Fluorinated gases: Hydrofluorocarbons, perfluorocarbons, sulfur hexafluoride, and nitrogen trifluoride are synthetic, potent greenhouse gases that originate from a variety of household, commercial, and industrial applications and procedures. Fluorinated gases, particularly hydrofluorocarbons, are sometimes used as substitutes for ozone-depleting substances found in the stratosphere, such as chlorofluorocarbons, hydrochlorofluorocarbons, and halons. Although they are emitted in smaller quantities compared to other greenhouse gases, they possess considerable potency. They are often referred to as high-GWP (Global Warming Potential) gases because, per unit mass, they trap substantially more heat in the atmosphere than CO2, with GWPs typically ranging from thousands to tens of thousands.


Implications of the Greenhouse Effect

The Earth’s average temperature has risen nearly 2 degrees Fahrenheit (1.1 degrees Celsius) between preindustrial times and the present, with a significant portion of this increase occurring in recent decades. The Intergovernmental Panel on Climate Change (IPCC) states that we have a limited “carbon budget” to emit approximately 400 billion tonnes more of CO2, measured from the beginning of 2020, to have a 50% chance of staying below the critical threshold of 1.5 degrees Celsius (2.7 degrees Fahrenheit) of warming. If the current pace continues, this budget will be exhausted by around 2030. This rapid global warming, driven by fossil fuel combustion, has far-reaching consequences, including:

  • Increased Frequency and Intensity of Extreme Weather Events: Heatwaves, hurricanes, droughts, and floods are becoming more frequent and severe, posing significant risks to communities and ecosystems.
  • Rising Sea Levels: Melting ice sheets, glaciers, and warmer ocean temperatures are causing sea levels to rise, threatening coastal cities and habitats.
  • Ecosystem Disruption: Shifts in ecosystems are affecting the habitats, behaviors, and migration patterns of plants and animals, leading to biodiversity loss.
  • Human Impacts: Climate change disrupts living conditions, work patterns, and food production, contributing to poverty and inequality.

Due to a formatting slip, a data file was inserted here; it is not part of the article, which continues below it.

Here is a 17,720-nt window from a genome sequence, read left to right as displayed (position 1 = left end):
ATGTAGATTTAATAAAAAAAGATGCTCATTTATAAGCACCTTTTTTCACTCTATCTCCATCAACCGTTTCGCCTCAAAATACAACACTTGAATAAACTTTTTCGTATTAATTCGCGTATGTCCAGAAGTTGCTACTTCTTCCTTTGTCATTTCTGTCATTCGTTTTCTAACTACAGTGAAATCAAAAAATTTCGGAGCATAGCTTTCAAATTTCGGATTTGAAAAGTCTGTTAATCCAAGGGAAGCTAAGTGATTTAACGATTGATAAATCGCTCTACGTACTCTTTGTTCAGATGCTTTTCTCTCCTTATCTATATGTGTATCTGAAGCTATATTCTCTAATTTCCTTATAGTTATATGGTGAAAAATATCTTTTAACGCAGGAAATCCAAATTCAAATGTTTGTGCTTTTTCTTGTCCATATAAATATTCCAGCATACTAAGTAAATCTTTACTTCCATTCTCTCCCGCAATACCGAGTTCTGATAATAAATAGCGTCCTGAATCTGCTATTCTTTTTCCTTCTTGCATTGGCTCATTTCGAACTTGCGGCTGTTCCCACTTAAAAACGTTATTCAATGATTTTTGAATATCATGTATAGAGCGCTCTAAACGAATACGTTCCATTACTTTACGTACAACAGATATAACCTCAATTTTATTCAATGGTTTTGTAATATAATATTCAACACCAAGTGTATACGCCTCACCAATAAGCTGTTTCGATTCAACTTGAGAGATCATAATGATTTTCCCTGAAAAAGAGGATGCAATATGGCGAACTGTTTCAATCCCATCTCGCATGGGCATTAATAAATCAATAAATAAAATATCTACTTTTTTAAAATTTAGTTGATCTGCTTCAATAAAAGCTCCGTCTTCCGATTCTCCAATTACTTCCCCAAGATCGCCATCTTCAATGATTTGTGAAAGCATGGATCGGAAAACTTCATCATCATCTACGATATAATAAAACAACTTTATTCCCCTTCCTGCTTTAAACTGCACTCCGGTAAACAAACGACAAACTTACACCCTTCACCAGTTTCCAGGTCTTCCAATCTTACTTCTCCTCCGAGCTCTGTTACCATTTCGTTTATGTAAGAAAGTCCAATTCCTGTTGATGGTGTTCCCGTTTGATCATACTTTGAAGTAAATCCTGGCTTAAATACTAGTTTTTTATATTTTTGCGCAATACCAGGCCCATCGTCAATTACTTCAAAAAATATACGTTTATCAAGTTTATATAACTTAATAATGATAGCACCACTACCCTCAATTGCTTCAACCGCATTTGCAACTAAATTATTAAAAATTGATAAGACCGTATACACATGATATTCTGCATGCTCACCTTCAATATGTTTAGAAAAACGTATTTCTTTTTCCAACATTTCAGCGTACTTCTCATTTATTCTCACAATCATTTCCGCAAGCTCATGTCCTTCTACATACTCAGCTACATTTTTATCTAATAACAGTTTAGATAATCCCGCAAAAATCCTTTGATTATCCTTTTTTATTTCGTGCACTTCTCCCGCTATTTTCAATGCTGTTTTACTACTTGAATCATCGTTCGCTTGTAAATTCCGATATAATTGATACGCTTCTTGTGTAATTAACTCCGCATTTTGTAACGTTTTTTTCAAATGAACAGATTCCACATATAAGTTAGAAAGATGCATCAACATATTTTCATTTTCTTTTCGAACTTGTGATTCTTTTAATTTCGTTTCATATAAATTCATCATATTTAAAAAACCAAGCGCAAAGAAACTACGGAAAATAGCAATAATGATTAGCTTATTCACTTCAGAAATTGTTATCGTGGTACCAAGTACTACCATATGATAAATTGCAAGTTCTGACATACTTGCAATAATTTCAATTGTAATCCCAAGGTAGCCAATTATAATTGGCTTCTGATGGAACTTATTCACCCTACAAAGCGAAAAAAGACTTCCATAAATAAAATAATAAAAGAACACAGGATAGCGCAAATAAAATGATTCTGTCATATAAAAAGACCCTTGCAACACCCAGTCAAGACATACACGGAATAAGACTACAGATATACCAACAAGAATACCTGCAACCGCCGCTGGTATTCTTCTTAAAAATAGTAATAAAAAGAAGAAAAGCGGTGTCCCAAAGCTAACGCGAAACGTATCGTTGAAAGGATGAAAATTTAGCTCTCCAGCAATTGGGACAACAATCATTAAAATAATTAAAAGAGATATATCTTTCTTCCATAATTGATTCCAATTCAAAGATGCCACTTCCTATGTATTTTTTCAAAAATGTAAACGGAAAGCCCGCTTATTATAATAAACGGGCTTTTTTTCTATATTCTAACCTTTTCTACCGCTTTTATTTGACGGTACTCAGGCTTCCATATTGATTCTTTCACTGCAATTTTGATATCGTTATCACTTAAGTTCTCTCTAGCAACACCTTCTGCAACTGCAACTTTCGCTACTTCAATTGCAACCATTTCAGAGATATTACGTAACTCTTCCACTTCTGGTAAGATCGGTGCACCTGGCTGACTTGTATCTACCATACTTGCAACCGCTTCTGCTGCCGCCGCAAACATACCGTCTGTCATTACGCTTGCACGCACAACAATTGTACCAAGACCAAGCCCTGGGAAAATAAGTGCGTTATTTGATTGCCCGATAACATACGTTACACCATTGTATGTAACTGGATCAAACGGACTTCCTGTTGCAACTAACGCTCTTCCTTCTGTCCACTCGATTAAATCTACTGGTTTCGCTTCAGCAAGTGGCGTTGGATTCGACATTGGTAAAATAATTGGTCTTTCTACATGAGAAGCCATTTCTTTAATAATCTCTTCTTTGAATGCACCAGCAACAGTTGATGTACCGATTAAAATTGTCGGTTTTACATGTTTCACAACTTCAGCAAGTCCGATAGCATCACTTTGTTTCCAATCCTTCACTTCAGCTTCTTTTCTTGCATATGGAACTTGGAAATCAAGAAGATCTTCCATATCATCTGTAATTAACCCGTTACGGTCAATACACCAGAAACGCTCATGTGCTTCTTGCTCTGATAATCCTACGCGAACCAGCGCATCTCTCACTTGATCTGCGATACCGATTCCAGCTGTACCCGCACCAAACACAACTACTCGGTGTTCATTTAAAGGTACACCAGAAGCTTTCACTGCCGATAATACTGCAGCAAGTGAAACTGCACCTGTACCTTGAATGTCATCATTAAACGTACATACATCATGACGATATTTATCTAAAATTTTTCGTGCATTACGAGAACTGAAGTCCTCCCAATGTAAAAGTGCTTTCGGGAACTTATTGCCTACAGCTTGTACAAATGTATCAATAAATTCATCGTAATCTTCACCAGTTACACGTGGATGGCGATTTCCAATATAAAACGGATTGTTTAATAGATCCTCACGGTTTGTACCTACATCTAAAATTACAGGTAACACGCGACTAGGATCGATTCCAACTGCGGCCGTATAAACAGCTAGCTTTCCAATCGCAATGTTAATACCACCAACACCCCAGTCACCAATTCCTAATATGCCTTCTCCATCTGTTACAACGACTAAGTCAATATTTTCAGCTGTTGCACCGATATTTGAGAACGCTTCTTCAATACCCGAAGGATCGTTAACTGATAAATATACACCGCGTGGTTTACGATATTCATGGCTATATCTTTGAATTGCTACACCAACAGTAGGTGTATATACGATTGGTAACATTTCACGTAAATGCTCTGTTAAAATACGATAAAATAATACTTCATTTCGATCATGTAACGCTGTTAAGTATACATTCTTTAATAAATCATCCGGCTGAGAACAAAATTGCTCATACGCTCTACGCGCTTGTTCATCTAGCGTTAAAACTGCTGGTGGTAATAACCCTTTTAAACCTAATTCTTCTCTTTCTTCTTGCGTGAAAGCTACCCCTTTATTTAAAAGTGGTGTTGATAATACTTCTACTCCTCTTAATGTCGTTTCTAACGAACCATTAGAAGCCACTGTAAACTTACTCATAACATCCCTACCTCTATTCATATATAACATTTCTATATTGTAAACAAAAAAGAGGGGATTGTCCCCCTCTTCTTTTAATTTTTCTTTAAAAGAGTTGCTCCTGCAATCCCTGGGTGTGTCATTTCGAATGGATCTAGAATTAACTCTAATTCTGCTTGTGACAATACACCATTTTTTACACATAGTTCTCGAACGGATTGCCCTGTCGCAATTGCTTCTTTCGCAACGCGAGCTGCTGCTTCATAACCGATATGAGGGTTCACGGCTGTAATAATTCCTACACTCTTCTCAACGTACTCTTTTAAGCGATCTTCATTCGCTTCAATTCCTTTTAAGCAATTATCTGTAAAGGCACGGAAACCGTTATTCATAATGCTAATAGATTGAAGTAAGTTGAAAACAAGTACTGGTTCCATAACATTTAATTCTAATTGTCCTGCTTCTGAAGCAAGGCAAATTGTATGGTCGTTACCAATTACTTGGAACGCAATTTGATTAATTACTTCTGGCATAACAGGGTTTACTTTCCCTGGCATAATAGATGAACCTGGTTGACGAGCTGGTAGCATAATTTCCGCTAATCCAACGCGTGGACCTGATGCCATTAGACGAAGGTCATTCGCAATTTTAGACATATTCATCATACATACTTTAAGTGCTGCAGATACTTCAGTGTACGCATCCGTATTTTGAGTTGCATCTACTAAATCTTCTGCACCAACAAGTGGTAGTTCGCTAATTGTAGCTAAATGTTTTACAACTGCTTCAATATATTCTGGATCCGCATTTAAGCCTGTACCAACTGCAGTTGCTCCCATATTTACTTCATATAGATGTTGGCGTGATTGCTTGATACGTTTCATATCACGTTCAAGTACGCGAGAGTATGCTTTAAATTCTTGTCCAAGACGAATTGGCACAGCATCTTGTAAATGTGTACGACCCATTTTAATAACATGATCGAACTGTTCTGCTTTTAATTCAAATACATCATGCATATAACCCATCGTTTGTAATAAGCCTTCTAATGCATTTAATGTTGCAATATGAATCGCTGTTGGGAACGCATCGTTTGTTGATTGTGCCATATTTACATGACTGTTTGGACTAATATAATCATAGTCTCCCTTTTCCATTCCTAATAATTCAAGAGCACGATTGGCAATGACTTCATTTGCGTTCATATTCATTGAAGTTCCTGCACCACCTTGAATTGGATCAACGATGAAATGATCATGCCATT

• Health Risks: Diseases transmitted by insects, such as dengue fever, are on the rise, and heatwaves are becoming more deadly.
  • Agricultural Challenges: Droughts and floods pose significant risks to agriculture, with crop yields expected to decline as temperatures rise.

Insect-borne diseases like dengue fever are on the rise, and heatwaves are becoming more lethal. Droughts and floods pose significant risks to agriculture, with crop yields expected to decline by 3 to 7 percent for every degree Celsius of warming.

Solutions for Emission Reduction

While Earth’s climate has experienced natural warm and cool phases in the past, the current rate of warming cannot be attributed solely to natural causes. Halting runaway greenhouse gas emissions is within our capability, but it requires immediate, comprehensive global action. According to the IPCC, we must reduce greenhouse gas pollution by 50% by 2030 and achieve net-zero emissions by 2050.

This ambitious goal necessitates significant efforts at the international, national, and local levels.

The critical message is clear, decision-makers, companies, leaders, and activists worldwide acknowledge the urgency of addressing climate change. The emissions released today will have far-reaching consequences for the future, just as past emissions influence our current climate reality. The time for action is now.